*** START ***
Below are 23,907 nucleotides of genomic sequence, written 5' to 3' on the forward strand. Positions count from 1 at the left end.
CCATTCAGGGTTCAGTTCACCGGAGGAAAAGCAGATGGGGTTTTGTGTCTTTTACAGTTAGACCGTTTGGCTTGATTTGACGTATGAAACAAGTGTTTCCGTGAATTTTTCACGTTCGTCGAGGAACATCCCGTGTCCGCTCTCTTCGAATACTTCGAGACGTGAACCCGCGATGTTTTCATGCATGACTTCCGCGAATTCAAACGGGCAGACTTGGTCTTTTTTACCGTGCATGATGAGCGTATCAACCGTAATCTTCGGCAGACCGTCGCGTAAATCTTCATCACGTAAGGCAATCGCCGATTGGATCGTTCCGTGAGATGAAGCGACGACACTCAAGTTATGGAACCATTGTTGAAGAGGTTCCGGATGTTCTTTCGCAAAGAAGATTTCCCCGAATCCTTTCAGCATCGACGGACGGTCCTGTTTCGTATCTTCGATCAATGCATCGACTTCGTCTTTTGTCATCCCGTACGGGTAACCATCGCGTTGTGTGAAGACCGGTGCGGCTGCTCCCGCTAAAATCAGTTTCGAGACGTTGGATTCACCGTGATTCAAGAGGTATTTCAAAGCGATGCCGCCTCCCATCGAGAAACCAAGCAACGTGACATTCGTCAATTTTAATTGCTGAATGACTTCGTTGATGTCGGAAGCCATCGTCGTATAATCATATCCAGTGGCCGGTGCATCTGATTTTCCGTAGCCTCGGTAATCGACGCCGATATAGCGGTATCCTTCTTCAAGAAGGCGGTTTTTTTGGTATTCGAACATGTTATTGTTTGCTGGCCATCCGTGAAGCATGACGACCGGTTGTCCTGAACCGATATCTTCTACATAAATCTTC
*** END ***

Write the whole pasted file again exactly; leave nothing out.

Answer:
Below are 23,907 nucleotides of genomic sequence, written 5' to 3' on the forward strand. Positions count from 1 at the left end.
CCATTCAGGGTTCAGTTCACCGGAGGAAAAGCAGATGGGGTTTTGTGTCTTTTACAGTTAGACCGTTTGGCTTGATTTGACGTATGAAACAAGTGTTTCCGTGAATTTTTCACGTTCGTCGAGGAACATCCCGTGTCCGCTCTCTTCGAATACTTCGAGACGTGAACCCGCGATGTTTTCATGCATGACTTCCGCGAATTCAAACGGGCAGACTTGGTCTTTTTTACCGTGCATGATGAGCGTATCAACCGTAATCTTCGGCAGACCGTCGCGTAAATCTTCATCACGTAAGGCAATCGCCGATTGGATCGTTCCGTGAGATGAAGCGACGACACTCAAGTTATGGAACCATTGTTGAAGAGGTTCCGGATGTTCTTTCGCAAAGAAGATTTCCCCGAATCCTTTCAGCATCGACGGACGGTCCTGTTTCGTATCTTCGATCAATGCATCGACTTCGTCTTTTGTCATCCCGTACGGGTAACCATCGCGTTGTGTGAAGACCGGTGCGGCTGCTCCCGCTAAAATCAGTTTCGAGACGTTGGATTCACCGTGATTCAAGAGGTATTTCAAAGCGATGCCGCCTCCCATCGAGAAACCAAGCAACGTGACATTCGTCAATTTTAATTGCTGAATGACTTCGTTGATGTCGGAAGCCATCGTCGTATAATCATATCCAGTGGCCGGTGCATCTGATTTTCCGTAGCCTCGGTAATCGACGCCGATATAGCGGTATCCTTCTTCAAGAAGGCGGTTTTTTTGGTATTCGAACATGTTATTGTTTGCTGGCCATCCGTGAAGCATGACGACCGGTTGTCCTGAACCGATATCTTCTACATAAATCTTC